5 Favorite Parenting Lessons I've Learned So Far
Parenting is an ongoing learning experience. Throughout this process, I’ve learned so much about my baby girl and myself. Here are 5 of my favorite parenting lessons!
1. 15 heart attacks a day is normal
If you have little ones, you know exactly what I’m talking about. Anytime your child runs by the corner of a table, trips over a toy on hardwood floor, takes a misstep while climbing the stairs, touches an outlet...HEART ATTACK! These are the moments your heart pounds out of your chest for a second and you have to sit back to breathe easy again.
2. She’ll be alright
I used to freak out if I found Kalea tasting lotion, playing with toilet paper in her mouth, or just about anything that was not food near her mouth at all. One day I came across a poison control booklet for parents with a hotline to call in the event your child consumed anything they weren’t supposed to. I held on to that booklet everywhere I went only to find out that a little paper, vaseline, or lotion was not going to do her any harm. When I talked to my mom about it, her answer was, “Do you know how much paper you ate as a child?!”
3. Consistency is key
Consistency is so important for creating healthy schedules for children. One of the sacrifices I had to make as a mother was not staying out late with friends and not attending evening events in order to establish a bedtime routine for Kalea. As a newborn, this didn’t matter much because she slept anywhere and everywhere. As she got older, she always wanted to be part of the commotion. Now that her bedtime is 9pm, I’m home by 9 to put her to sleep. And while it was a sacrifice in the beginning, it is now our biggest blessing to know that when 9pm comes around, she’s able to fall asleep on her own.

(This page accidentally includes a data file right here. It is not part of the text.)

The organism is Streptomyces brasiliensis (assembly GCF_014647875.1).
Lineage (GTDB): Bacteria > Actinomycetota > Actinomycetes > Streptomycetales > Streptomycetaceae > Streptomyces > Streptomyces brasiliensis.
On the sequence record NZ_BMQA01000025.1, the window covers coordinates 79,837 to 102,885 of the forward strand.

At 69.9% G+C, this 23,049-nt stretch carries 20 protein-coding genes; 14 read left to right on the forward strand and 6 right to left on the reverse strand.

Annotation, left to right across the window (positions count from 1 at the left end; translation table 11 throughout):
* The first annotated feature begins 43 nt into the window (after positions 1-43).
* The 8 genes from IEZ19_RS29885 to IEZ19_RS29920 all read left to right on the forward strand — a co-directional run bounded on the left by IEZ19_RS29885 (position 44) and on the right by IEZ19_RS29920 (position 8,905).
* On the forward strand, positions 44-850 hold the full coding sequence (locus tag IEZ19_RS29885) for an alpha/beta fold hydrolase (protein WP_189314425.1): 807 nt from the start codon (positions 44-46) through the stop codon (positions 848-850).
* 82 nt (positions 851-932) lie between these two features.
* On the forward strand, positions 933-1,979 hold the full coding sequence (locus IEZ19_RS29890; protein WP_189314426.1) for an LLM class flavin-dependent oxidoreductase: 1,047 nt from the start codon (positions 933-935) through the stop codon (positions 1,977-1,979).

4. Quiet means curiosity is kicking in
I usually put Kalea in her playpen while I’m getting ready to go out. As long as she’s making noise (talking or banging her toys), I know she’s alright. The moment she’s too quiet, something is up. And I don’t mean something is wrong; I mean something has caught her attention and she doesn’t want mommy to find out and take it away from her. And sure enough, there it is. “Kalea, what are you doing with that lint roller??”
5. Constant love and attention will not spoil her
One of my biggest fears was spoiling my daughter. But I also knew that I didn’t want to just let her “cry it out” at night to fall asleep or delay rescuing her after a fall. After reading Dr. Sears comments on attachment parenting, I realized that she is too young to be spoiled. At this stage, she needs to know that her parents are available whenever she needs them. Contrary to popular belief, attachment parenting styles help develop healthier and more independent children and happier parents!
Don't be afraid to share some of your parenting lessons so far in the comments below. I'd love to hear from you :)